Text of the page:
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Things aren't going so hot over in Tunisia. First, somebody assassinates an opposition leader. Then, after the prime minister's failed attempt to shuffle the cabinet, the president's own party straight up quit the government. On Sunday, the cabinet members from Tunisian President Moncef Marzouki's secular party, Congress for the Republic, announced that they were quitting the coalition and, hence, the government — which is unfortunate because the coalition seemed to be about all that was holding the government together.

As the country's struggled with partisan in-fighting, experts say, things are looking increasingly dicey for Prime Minister Hamadi Jebali who's also the head of Ennahda, the country's moderate Islamist party. In the wake of the assassination of opposition party leader Chokri Belaid last week, Jebali said that he would form a new government made up completely of technocrats with no political affiliation. That did not go over well as the Ennahda party argued that the ministers were democratically elected. Jebali said that he'd present a new proposal this week, and if it's rejected, too, he'll resign. "Now Ennahda no longer has a government coalition to kick out Jebali," Riccardo Fabiani, an analyst for the London-based Eurasia Group, told the Associated Press. "This could stir up increased tension on the street and lead to more violence."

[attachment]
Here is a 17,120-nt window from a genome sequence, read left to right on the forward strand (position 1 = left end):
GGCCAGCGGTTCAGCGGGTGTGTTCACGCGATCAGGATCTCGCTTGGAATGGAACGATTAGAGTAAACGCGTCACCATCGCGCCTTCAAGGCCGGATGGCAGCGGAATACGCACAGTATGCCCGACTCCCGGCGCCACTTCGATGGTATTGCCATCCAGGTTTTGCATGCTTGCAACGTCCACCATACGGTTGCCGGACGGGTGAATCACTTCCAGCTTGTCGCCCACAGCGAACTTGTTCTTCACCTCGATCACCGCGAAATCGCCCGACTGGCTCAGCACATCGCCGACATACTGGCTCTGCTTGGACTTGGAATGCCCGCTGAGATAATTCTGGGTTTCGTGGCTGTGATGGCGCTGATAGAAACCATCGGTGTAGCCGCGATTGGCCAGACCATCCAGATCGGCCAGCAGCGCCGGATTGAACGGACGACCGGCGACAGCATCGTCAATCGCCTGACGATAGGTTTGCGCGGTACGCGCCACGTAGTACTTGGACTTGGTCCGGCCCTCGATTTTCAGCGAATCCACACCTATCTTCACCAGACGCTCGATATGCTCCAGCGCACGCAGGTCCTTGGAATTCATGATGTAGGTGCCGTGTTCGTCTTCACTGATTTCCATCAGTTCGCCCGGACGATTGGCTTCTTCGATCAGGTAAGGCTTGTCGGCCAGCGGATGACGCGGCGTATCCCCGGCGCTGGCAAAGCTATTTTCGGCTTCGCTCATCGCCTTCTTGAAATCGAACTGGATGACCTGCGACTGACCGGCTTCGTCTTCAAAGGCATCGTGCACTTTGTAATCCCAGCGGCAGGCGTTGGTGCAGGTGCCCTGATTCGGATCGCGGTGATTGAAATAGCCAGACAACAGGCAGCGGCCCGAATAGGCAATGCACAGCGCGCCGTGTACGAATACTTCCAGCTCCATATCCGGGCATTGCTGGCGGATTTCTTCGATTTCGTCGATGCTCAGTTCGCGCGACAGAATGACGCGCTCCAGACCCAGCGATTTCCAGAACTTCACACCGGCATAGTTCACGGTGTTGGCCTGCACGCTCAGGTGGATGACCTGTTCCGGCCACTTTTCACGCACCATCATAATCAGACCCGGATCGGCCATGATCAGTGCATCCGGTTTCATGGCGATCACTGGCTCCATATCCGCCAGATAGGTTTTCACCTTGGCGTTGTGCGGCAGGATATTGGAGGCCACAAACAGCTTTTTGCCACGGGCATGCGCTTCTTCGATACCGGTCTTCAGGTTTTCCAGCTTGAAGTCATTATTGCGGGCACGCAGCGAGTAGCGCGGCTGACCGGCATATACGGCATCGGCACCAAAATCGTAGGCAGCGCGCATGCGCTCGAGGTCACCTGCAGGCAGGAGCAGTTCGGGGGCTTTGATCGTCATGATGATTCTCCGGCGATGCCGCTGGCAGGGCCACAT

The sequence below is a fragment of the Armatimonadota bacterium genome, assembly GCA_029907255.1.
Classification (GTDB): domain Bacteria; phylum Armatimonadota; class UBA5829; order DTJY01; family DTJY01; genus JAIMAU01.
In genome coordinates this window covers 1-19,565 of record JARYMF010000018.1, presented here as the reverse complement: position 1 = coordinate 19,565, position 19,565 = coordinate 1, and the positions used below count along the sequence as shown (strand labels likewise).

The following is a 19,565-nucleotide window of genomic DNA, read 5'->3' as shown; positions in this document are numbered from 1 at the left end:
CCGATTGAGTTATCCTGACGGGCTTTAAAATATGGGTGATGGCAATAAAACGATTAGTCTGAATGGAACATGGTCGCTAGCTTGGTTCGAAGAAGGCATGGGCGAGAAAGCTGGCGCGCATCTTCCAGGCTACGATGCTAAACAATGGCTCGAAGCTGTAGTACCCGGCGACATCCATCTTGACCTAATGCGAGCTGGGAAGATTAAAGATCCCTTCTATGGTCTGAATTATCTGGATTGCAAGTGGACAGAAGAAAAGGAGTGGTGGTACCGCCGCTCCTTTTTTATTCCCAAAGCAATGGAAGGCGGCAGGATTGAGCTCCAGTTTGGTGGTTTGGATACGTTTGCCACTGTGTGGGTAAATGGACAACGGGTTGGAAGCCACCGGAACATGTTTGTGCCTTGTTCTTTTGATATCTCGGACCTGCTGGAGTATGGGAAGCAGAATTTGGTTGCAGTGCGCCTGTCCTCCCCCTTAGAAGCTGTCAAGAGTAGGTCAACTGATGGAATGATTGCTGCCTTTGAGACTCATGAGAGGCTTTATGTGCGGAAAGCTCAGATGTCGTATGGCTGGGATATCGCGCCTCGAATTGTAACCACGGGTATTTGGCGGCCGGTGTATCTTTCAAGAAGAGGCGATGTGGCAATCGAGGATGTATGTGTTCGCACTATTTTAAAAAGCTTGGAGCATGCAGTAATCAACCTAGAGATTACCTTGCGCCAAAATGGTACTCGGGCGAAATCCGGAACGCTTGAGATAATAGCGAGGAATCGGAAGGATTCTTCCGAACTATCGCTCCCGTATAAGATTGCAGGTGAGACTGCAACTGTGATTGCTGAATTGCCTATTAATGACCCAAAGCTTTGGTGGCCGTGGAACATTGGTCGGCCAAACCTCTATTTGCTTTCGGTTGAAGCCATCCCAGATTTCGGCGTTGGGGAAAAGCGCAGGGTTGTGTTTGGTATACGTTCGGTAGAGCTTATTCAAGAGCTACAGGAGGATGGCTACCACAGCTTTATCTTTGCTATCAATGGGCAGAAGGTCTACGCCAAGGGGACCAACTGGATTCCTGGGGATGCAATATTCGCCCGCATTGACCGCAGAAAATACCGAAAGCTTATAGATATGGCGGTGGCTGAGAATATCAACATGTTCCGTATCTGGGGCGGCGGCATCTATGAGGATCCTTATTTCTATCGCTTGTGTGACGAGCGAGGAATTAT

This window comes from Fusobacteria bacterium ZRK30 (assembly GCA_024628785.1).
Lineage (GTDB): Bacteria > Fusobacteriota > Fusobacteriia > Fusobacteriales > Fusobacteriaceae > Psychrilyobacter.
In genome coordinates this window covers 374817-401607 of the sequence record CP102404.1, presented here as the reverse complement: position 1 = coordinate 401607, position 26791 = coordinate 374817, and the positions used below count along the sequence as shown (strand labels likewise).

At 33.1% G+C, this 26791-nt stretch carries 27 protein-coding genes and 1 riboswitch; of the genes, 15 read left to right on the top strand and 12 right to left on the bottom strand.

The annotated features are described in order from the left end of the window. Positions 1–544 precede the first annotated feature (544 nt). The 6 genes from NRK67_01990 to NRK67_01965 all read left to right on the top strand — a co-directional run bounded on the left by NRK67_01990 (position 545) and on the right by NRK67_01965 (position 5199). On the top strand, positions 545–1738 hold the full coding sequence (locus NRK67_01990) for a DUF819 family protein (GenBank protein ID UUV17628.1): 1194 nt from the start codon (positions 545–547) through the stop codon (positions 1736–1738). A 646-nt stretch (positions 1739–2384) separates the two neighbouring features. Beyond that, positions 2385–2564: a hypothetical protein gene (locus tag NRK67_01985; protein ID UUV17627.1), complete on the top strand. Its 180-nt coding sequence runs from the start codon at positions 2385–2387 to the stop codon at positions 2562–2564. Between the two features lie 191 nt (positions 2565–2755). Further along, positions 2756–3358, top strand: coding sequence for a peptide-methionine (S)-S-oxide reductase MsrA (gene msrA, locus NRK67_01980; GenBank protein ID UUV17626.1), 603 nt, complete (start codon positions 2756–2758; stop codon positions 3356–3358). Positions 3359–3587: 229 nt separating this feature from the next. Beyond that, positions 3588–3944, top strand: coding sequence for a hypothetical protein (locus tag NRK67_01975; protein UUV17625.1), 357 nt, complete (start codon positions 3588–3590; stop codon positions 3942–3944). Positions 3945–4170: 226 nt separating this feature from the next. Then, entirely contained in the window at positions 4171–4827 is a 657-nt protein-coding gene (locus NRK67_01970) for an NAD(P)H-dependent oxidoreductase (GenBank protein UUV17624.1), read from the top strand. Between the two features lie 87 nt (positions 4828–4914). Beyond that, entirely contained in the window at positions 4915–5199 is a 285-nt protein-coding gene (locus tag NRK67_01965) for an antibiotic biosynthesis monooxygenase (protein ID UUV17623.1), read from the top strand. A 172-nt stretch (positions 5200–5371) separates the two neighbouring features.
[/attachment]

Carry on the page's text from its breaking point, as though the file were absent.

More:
The withdrawl of Congress for the Republic's three cabinet ministers is expected on Monday, and it seems like it will be a symbolic blow to both the prime minster and the president more than anything. Marzouki appointed Jebali, so he was already looking bad when Jebali stumbled over how to handle the outrage after Belaid's assassination. So when his own party members quit the government, he just looked silly. However, since they were only three in a cabinet of 25, the damage done to the integrity of the coalition could've been worse. Of course, it has all week to get worse. 

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